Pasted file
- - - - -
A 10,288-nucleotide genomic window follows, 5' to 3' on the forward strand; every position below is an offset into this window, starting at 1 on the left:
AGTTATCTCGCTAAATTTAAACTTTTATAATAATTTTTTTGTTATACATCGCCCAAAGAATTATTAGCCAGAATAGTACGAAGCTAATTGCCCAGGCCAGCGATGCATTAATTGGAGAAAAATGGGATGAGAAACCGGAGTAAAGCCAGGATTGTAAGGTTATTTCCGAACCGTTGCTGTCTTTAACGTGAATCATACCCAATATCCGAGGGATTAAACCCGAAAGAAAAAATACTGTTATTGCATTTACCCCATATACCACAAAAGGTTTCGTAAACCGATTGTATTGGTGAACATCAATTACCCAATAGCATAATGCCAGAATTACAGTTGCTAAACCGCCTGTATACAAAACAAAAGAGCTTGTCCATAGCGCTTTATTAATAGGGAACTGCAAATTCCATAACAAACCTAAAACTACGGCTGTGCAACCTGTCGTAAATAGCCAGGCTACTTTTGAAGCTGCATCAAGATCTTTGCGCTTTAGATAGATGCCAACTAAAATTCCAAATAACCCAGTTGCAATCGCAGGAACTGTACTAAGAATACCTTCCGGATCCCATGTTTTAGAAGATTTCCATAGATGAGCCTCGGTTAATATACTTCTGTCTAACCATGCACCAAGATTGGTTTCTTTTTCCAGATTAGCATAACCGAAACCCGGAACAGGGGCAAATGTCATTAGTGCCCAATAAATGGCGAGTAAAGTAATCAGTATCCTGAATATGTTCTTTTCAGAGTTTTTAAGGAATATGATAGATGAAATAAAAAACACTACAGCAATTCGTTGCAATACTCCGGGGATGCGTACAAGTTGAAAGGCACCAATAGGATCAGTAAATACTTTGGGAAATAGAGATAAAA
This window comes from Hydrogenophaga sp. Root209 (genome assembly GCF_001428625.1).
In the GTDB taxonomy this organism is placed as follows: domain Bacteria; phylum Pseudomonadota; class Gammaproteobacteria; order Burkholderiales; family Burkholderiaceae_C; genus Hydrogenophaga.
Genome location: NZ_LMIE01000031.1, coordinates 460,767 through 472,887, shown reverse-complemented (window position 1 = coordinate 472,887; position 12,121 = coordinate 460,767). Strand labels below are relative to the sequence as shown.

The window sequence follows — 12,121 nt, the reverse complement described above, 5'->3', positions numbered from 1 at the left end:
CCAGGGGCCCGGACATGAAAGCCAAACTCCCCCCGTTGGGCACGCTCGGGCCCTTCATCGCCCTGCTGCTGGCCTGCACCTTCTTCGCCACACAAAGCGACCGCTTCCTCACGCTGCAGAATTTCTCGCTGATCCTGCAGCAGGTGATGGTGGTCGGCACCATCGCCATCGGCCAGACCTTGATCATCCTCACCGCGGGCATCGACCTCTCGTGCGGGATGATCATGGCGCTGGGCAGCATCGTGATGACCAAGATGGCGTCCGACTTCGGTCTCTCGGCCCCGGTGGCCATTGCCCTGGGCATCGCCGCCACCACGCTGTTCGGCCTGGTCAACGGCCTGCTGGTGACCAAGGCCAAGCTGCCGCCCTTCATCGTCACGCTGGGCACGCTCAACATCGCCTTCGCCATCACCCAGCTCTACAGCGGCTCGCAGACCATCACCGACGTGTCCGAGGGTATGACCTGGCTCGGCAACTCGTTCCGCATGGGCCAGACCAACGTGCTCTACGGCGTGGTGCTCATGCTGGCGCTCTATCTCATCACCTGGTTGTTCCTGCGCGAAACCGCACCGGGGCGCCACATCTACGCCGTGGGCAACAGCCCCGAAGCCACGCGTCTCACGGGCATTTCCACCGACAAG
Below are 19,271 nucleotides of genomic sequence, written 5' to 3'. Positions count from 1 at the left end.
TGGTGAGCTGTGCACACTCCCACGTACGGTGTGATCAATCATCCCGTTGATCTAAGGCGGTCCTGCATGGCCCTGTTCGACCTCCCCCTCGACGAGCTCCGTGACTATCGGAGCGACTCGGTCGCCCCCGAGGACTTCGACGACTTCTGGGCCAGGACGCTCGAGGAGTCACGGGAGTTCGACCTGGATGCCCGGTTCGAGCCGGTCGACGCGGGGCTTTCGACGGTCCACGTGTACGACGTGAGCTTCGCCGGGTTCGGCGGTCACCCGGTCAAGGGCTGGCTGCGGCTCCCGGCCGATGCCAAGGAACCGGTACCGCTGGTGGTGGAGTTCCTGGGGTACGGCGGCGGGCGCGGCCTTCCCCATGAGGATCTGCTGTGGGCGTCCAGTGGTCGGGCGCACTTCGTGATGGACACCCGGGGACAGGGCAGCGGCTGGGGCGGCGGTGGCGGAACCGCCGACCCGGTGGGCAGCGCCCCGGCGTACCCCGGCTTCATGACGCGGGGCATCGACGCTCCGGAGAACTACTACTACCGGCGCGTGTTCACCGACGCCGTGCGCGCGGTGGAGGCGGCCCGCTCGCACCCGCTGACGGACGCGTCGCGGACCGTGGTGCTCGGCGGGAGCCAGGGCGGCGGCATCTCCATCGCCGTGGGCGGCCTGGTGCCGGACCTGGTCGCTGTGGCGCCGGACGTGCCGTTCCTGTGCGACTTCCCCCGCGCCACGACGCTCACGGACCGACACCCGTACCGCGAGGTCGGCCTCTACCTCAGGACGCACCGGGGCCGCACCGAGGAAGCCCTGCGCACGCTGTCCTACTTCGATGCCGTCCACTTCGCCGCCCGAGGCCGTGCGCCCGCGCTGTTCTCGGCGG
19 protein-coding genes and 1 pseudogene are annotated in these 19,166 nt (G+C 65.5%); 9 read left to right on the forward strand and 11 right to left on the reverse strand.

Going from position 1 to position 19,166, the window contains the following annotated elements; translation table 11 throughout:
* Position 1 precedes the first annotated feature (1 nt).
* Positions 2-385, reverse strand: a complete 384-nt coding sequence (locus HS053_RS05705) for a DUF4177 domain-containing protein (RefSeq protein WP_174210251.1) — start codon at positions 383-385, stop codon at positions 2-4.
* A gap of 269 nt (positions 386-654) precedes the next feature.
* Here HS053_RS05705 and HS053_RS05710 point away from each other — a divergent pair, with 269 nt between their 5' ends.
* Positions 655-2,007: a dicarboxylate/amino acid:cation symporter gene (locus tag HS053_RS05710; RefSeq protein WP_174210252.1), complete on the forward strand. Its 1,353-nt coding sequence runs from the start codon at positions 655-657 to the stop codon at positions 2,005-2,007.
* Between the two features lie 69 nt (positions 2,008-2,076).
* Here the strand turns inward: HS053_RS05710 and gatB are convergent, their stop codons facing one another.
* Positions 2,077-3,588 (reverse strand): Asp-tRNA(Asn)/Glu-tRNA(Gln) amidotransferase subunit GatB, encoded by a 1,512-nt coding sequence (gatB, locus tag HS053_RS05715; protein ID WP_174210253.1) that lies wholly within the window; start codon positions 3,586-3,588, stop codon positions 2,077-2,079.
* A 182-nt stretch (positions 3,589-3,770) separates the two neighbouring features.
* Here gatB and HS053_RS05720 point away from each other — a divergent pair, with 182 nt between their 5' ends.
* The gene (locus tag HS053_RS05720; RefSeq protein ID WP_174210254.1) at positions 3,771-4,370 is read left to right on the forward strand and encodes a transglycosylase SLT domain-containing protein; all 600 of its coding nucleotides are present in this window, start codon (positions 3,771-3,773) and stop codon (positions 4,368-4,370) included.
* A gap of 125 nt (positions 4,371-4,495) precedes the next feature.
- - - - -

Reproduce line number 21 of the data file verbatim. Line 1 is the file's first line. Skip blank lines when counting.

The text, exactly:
* Here gatB and HS053_RS05720 point away from each other — a divergent pair, with 182 nt between their 5' ends.